• Hawaiian Language, Culture & History

  • Farmers & Farming

  • Women & Children

  • Food Security & Sustainability

  • Ahupuaʻa Environmental Stewardship

  • Native Flora & Fauna

  • Hawaiian Education

  • Hawaiian Homestead & Housing

  • Hawaiian Storytelling

  • Fiscal Grant Management

  • Entrepreneurship

  • Kuleana Land Rights

  • Inherent Sovereign Rights

NHO Partners & Projects

Picture of the green Keanae Peninsula extending to the large green Haleakala Mountain.  Surrounded by the ocean with white waves crashing into the peninsula and shoreline

Na Mahiʻai o Keanae

Sustainable Native & Local Food Production for Maui Farmers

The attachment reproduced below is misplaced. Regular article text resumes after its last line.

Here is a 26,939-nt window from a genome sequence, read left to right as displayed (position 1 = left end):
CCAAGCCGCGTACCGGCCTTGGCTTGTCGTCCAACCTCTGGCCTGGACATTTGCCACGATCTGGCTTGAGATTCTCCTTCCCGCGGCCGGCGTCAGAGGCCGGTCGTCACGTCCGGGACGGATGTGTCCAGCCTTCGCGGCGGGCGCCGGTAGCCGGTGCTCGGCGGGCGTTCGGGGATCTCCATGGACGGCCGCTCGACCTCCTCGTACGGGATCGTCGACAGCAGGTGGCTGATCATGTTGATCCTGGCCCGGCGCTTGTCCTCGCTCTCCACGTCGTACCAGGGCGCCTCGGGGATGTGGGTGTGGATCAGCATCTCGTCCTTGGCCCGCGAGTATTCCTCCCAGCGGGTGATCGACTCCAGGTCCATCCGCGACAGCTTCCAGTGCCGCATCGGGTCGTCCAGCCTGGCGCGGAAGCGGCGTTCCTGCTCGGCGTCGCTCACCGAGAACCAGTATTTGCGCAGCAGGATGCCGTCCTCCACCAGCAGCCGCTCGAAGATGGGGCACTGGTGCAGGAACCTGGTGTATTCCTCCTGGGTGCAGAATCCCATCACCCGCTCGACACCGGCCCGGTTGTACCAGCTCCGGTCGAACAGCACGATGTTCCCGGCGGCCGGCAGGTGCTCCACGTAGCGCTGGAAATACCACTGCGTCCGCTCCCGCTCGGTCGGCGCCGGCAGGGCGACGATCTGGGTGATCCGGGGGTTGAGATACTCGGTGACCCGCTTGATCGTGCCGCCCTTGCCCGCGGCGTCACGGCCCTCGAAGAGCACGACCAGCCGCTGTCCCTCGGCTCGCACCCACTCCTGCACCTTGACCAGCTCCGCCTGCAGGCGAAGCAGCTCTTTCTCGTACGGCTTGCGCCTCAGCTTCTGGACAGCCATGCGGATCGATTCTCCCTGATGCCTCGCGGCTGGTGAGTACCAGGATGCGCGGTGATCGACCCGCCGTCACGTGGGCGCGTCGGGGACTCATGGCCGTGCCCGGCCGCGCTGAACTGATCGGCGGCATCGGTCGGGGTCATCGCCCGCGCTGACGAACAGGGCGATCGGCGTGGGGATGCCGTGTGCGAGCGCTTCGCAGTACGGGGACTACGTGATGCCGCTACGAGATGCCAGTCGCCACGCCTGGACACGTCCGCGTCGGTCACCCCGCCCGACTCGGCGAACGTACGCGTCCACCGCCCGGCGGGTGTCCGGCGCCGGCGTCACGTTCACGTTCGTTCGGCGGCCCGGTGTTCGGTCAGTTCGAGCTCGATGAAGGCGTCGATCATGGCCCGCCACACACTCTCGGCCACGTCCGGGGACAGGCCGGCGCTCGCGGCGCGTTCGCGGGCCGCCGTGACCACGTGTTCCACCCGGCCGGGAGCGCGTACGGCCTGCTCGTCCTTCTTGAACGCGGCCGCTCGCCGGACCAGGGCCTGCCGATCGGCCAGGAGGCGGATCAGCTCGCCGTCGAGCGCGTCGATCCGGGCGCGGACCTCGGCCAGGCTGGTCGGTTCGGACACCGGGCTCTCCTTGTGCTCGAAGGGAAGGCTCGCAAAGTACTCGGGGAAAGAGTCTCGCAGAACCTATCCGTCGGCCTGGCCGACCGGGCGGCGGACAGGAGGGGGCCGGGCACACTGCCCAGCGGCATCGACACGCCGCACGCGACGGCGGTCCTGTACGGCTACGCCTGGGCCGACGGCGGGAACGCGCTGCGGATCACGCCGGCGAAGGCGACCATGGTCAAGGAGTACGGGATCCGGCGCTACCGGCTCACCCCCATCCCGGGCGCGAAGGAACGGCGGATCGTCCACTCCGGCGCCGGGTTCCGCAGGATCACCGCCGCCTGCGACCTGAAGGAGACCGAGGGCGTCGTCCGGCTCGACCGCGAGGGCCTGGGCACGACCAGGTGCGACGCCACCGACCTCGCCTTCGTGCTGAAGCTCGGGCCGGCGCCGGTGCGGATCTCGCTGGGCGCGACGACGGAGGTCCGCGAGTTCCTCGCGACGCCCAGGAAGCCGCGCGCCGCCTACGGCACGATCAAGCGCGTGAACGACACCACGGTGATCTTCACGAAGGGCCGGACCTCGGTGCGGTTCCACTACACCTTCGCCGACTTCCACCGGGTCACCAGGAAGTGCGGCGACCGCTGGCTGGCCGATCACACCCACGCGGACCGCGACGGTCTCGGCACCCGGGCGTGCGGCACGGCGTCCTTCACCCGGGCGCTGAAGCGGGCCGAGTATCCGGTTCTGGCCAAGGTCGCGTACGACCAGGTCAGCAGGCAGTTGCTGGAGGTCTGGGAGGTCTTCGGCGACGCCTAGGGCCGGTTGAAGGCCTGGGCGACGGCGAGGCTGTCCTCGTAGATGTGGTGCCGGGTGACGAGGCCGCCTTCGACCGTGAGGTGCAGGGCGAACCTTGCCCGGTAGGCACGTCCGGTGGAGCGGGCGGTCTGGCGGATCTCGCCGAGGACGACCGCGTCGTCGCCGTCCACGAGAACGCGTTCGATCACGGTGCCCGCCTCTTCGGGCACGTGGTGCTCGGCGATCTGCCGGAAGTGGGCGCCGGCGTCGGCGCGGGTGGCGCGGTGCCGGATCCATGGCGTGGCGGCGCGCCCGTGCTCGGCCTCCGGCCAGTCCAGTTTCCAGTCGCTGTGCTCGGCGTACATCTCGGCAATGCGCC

Na Mahiʻai o Keanae has been working with Keanae farmers to provide resources and funding to support Keanae farms. The program has expanded to help native farmers and farms in Keanae and throughout Maui.

EA Ecoversity

Culture-based Education and Career Exploration Training

Logo of EA Ecoversity.  Digital image of taro leave with EA Ecoversity Name and Education with Aloha below the name

EA Ecoversity is an indigenous Higher Education and Career Training Institute whose foundational Laeʻula program invites native Hawaiians ages 15-30 on an incentivized, culturally-grounded, personalized learning journey that helps them transition from ʻōpio to kanaka makua, or mature, educated kanaka.  In addition, EA Ecoversity allows learners to earn micro-credentials in a career in Kanaka Culinary Arts.